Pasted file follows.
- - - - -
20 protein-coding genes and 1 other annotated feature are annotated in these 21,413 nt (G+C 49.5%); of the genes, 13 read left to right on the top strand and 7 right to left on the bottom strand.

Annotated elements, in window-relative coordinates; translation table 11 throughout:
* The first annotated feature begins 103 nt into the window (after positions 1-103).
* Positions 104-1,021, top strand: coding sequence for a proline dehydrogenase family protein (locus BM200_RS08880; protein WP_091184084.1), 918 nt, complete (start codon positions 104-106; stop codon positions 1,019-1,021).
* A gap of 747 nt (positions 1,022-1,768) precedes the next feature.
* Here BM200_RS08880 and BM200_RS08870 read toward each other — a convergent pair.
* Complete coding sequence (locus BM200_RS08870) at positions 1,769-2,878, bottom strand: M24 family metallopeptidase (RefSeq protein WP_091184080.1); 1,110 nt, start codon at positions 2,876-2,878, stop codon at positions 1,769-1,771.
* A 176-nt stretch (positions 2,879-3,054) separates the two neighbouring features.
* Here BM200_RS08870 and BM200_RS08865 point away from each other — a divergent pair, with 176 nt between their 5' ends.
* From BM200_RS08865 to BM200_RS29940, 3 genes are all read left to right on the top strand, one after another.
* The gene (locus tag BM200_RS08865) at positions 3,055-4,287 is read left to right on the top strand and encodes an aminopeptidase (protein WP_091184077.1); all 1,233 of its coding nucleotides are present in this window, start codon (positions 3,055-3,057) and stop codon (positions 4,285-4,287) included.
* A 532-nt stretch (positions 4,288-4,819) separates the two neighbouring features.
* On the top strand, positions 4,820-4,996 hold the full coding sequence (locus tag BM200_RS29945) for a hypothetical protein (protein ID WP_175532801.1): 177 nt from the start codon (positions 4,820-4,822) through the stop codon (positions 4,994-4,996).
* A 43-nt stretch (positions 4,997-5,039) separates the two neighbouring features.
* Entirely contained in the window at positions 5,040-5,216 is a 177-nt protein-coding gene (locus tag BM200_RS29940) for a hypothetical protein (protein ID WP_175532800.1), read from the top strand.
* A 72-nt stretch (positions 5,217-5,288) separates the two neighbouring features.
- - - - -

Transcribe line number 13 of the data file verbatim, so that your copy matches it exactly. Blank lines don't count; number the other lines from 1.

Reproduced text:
* On the top strand, positions 4,820-4,996 hold the full coding sequence (locus tag BM200_RS29945) for a hypothetical protein (protein ID WP_175532801.1): 177 nt from the start codon (positions 4,820-4,822) through the stop codon (positions 4,994-4,996).